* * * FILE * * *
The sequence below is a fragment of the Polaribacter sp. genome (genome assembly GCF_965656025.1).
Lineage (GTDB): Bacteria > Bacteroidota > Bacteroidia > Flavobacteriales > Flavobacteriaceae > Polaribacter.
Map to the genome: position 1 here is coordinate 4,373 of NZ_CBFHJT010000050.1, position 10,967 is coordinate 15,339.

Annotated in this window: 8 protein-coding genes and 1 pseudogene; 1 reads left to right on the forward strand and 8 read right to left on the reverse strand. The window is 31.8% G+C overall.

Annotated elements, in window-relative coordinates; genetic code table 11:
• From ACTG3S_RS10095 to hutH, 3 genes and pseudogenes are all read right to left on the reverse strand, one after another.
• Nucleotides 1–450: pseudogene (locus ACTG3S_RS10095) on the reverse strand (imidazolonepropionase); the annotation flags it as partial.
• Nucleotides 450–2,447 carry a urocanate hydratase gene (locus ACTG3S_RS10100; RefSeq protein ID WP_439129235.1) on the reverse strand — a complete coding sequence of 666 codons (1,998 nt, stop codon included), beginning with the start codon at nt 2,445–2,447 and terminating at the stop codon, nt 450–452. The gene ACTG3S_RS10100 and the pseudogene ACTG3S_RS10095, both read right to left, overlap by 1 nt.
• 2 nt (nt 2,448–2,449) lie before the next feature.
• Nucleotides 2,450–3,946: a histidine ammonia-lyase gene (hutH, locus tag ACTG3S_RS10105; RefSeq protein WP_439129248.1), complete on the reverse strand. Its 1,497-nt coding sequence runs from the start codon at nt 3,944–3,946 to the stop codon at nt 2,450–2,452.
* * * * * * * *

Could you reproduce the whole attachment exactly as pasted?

The sequence below is a fragment of the Polaribacter sp. genome (genome assembly GCF_965656025.1).
Lineage (GTDB): Bacteria > Bacteroidota > Bacteroidia > Flavobacteriales > Flavobacteriaceae > Polaribacter.
Map to the genome: position 1 here is coordinate 4,373 of NZ_CBFHJT010000050.1, position 10,967 is coordinate 15,339.

Annotated in this window: 8 protein-coding genes and 1 pseudogene; 1 reads left to right on the forward strand and 8 read right to left on the reverse strand. The window is 31.8% G+C overall.

Annotated elements, in window-relative coordinates; genetic code table 11:
• From ACTG3S_RS10095 to hutH, 3 genes and pseudogenes are all read right to left on the reverse strand, one after another.
• Nucleotides 1–450: pseudogene (locus ACTG3S_RS10095) on the reverse strand (imidazolonepropionase); the annotation flags it as partial.
• Nucleotides 450–2,447 carry a urocanate hydratase gene (locus ACTG3S_RS10100; RefSeq protein ID WP_439129235.1) on the reverse strand — a complete coding sequence of 666 codons (1,998 nt, stop codon included), beginning with the start codon at nt 2,445–2,447 and terminating at the stop codon, nt 450–452. The gene ACTG3S_RS10100 and the pseudogene ACTG3S_RS10095, both read right to left, overlap by 1 nt.
• 2 nt (nt 2,448–2,449) lie before the next feature.
• Nucleotides 2,450–3,946: a histidine ammonia-lyase gene (hutH, locus tag ACTG3S_RS10105; RefSeq protein WP_439129248.1), complete on the reverse strand. Its 1,497-nt coding sequence runs from the start codon at nt 3,944–3,946 to the stop codon at nt 2,450–2,452.